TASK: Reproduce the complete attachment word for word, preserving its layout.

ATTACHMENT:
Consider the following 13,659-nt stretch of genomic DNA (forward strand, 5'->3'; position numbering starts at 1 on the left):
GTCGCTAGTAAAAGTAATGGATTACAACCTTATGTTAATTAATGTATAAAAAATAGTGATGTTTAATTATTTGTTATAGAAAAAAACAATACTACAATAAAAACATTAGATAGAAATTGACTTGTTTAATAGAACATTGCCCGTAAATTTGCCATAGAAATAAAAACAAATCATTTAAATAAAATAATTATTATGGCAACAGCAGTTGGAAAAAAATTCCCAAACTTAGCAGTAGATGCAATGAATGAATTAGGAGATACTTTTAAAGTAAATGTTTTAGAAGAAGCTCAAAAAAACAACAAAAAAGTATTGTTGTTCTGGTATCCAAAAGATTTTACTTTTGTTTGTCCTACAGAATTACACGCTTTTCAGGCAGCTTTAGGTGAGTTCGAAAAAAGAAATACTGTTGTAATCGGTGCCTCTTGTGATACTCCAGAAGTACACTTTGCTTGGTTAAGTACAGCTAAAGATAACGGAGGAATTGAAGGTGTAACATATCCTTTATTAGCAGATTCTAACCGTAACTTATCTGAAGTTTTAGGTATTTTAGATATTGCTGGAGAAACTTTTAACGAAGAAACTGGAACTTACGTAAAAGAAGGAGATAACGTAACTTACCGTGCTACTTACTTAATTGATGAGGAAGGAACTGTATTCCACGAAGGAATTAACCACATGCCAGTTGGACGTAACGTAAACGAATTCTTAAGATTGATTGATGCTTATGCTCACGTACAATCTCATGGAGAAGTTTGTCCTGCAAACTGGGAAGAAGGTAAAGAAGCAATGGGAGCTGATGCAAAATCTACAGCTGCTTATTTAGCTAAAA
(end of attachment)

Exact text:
Consider the following 13,659-nt stretch of genomic DNA (forward strand, 5'->3'; position numbering starts at 1 on the left):
GTCGCTAGTAAAAGTAATGGATTACAACCTTATGTTAATTAATGTATAAAAAATAGTGATGTTTAATTATTTGTTATAGAAAAAAACAATACTACAATAAAAACATTAGATAGAAATTGACTTGTTTAATAGAACATTGCCCGTAAATTTGCCATAGAAATAAAAACAAATCATTTAAATAAAATAATTATTATGGCAACAGCAGTTGGAAAAAAATTCCCAAACTTAGCAGTAGATGCAATGAATGAATTAGGAGATACTTTTAAAGTAAATGTTTTAGAAGAAGCTCAAAAAAACAACAAAAAAGTATTGTTGTTCTGGTATCCAAAAGATTTTACTTTTGTTTGTCCTACAGAATTACACGCTTTTCAGGCAGCTTTAGGTGAGTTCGAAAAAAGAAATACTGTTGTAATCGGTGCCTCTTGTGATACTCCAGAAGTACACTTTGCTTGGTTAAGTACAGCTAAAGATAACGGAGGAATTGAAGGTGTAACATATCCTTTATTAGCAGATTCTAACCGTAACTTATCTGAAGTTTTAGGTATTTTAGATATTGCTGGAGAAACTTTTAACGAAGAAACTGGAACTTACGTAAAAGAAGGAGATAACGTAACTTACCGTGCTACTTACTTAATTGATGAGGAAGGAACTGTATTCCACGAAGGAATTAACCACATGCCAGTTGGACGTAACGTAAACGAATTCTTAAGATTGATTGATGCTTATGCTCACGTACAATCTCATGGAGAAGTTTGTCCTGCAAACTGGGAAGAAGGTAAAGAAGCAATGGGAGCTGATGCAAAATCTACAGCTGCTTATTTAGCTAAAA